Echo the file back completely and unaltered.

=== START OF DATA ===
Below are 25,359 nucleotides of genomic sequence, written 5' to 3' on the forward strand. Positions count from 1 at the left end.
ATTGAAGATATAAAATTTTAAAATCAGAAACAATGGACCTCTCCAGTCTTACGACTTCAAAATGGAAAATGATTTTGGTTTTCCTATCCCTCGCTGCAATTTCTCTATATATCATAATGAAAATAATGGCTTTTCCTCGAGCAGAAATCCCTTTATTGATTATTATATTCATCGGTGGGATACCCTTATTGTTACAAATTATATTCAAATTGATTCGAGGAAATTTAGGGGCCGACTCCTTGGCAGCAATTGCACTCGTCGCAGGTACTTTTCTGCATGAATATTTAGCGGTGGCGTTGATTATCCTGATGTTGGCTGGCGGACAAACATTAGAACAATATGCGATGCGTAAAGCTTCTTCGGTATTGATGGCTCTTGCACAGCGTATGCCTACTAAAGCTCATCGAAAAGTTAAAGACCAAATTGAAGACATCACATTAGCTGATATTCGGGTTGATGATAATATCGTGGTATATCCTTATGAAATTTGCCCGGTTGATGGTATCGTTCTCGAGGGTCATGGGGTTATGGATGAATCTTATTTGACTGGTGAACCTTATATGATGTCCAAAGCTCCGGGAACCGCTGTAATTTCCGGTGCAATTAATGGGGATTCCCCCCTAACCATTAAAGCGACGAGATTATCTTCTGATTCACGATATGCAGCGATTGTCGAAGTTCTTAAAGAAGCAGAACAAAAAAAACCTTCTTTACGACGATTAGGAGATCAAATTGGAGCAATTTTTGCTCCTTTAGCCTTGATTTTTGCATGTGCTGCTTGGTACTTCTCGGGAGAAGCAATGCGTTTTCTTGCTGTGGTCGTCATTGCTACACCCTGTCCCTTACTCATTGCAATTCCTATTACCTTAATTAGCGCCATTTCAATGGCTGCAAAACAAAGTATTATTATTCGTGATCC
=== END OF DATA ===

Below are 25,359 nucleotides of genomic sequence, written 5' to 3' on the forward strand. Positions count from 1 at the left end.
ATTGAAGATATAAAATTTTAAAATCAGAAACAATGGACCTCTCCAGTCTTACGACTTCAAAATGGAAAATGATTTTGGTTTTCCTATCCCTCGCTGCAATTTCTCTATATATCATAATGAAAATAATGGCTTTTCCTCGAGCAGAAATCCCTTTATTGATTATTATATTCATCGGTGGGATACCCTTATTGTTACAAATTATATTCAAATTGATTCGAGGAAATTTAGGGGCCGACTCCTTGGCAGCAATTGCACTCGTCGCAGGTACTTTTCTGCATGAATATTTAGCGGTGGCGTTGATTATCCTGATGTTGGCTGGCGGACAAACATTAGAACAATATGCGATGCGTAAAGCTTCTTCGGTATTGATGGCTCTTGCACAGCGTATGCCTACTAAAGCTCATCGAAAAGTTAAAGACCAAATTGAAGACATCACATTAGCTGATATTCGGGTTGATGATAATATCGTGGTATATCCTTATGAAATTTGCCCGGTTGATGGTATCGTTCTCGAGGGTCATGGGGTTATGGATGAATCTTATTTGACTGGTGAACCTTATATGATGTCCAAAGCTCCGGGAACCGCTGTAATTTCCGGTGCAATTAATGGGGATTCCCCCCTAACCATTAAAGCGACGAGATTATCTTCTGATTCACGATATGCAGCGATTGTCGAAGTTCTTAAAGAAGCAGAACAAAAAAAACCTTCTTTACGACGATTAGGAGATCAAATTGGAGCAATTTTTGCTCCTTTAGCCTTGATTTTTGCATGTGCTGCTTGGTACTTCTCGGGAGAAGCAATGCGTTTTCTTGCTGTGGTCGTCATTGCTACACCCTGTCCCTTACTCATTGCAATTCCTATTACCTTAATTAGCGCCATTTCAATGGCTGCAAAACAAAGTATTATTATTCGTGATCC